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The existence of an extensive body of literature on the Present Perfect (PP), both Spanish-specific (cf. Alarcos Llorach 1947, Copple 2011, Escobar 1997, Gili Gaya 1972, Howe 2013, Rodríguez Louro 2009, Schwenter 1994, Schwenter & Torres Cacoullos 2008, inter alia) and cross-linguistic studies (cf. Bybee, Perkins, & Pagliuca, 1994, Comrie 1976 Harris, 1982, Squartini & Bertinetto 2000, inter alia), attests to the complexity of accurately describing the uses, meanings and functions of the PP. Among the studies of the PP in Spanish, two main approaches are employed. In one approach, the grammaticalization, analysis of temporal and aspectual uses of the PP are emphasized, and the PP is often examined in relation to the Preterit (Pret) (cf. Copple 2009, 2011, Hernández 2004, Howe & Schwenter 2003, Jara Yupanqui 2006, Rodríguez Louro & Howe 2010, Rodríguez Louro & Jara Yupanqui 2011, Schwenter 1994, Schwenter & Torres Cacoullos 2008, Serrano 1994, 1996, inter alia). Another approach focuses on non-temporal and non-aspectual uses of the PP, with particular attention to contact situations that appear to have produced innovative evidential uses of the PP (cf. Escobar 1997, Klee & Ocampo 1995, Mendoza 1991, Rojas-Sosa 2008, Stratford 1991, inter alia). The specific goals of this paper are to situate the grammaticalization of the Quiteño PP in relation to that of other varieties of Spanish, and to quantitatively test claims that the PP in this variety has acquired evidential meaning. [excerpt]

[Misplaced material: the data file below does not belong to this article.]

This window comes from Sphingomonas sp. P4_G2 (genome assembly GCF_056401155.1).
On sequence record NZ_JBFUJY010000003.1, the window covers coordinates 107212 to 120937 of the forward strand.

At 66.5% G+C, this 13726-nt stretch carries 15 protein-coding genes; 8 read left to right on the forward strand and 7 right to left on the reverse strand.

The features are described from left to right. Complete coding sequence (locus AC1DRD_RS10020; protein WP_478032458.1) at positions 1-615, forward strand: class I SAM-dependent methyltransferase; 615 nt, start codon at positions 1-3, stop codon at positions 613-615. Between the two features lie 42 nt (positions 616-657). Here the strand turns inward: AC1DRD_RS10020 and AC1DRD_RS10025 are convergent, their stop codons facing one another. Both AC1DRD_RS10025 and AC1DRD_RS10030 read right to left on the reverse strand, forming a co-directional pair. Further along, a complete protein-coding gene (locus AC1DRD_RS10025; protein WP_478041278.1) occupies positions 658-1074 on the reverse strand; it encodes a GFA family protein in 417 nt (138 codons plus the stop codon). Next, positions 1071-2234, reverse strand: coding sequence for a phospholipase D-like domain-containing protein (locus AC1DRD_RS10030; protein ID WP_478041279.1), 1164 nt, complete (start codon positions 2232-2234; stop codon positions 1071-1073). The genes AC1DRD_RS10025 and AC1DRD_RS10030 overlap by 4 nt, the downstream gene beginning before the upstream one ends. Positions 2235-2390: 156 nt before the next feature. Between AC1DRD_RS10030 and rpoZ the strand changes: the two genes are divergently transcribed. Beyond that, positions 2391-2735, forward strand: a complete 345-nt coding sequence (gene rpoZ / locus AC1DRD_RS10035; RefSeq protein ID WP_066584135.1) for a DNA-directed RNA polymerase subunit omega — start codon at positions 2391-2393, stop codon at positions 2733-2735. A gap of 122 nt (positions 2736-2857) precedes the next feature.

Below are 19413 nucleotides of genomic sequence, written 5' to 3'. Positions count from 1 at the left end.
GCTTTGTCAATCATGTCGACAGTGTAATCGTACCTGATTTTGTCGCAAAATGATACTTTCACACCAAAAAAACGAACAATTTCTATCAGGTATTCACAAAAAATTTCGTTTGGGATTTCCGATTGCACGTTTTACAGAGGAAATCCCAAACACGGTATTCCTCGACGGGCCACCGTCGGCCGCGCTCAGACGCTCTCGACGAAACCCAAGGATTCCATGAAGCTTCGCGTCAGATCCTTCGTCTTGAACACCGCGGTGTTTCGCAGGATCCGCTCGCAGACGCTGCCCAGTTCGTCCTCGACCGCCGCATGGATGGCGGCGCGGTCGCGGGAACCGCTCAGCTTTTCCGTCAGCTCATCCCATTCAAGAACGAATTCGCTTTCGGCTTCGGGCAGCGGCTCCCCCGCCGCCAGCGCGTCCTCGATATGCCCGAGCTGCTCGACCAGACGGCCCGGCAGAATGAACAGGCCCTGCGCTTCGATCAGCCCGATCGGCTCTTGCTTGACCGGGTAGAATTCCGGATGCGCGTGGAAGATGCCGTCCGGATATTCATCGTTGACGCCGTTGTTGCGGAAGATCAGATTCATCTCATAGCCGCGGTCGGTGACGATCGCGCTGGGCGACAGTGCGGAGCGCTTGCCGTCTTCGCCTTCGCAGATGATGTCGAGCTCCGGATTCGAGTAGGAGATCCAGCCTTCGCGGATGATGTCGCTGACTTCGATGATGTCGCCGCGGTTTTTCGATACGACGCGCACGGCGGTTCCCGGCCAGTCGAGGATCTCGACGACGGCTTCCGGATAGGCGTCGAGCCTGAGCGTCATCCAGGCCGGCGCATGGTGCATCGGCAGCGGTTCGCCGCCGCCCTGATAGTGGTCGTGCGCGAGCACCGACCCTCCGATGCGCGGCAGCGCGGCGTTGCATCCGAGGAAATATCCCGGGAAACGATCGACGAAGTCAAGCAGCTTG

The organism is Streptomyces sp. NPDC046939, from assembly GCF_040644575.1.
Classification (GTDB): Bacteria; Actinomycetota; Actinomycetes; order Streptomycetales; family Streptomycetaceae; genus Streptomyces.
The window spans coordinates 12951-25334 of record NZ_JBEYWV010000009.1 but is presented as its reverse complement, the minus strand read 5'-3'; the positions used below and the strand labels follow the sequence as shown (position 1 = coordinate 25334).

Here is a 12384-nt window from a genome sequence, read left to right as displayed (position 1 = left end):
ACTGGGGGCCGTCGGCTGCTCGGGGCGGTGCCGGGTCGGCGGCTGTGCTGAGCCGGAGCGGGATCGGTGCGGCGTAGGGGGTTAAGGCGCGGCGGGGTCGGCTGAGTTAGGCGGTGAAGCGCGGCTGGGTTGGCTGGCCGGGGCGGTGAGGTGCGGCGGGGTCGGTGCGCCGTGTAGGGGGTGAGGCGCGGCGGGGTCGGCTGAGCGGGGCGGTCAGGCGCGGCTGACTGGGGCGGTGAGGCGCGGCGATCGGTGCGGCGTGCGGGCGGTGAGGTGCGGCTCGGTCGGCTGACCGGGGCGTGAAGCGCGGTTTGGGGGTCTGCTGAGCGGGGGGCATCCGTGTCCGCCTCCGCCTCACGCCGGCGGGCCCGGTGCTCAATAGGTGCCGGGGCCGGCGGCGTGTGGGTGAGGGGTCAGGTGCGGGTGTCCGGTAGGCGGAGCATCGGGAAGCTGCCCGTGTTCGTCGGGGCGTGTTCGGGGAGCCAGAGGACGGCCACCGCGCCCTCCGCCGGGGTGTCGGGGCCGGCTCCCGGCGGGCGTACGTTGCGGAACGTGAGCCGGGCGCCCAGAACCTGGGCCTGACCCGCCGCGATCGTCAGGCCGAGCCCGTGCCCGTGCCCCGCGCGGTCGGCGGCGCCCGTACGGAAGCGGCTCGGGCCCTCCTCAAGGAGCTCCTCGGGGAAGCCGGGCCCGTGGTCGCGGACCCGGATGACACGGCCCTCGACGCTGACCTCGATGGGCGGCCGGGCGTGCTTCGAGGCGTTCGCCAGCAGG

This paper was presented at the 16th Hispanic Linguistics Symposium in Somerville, Massachusetts in 2013.

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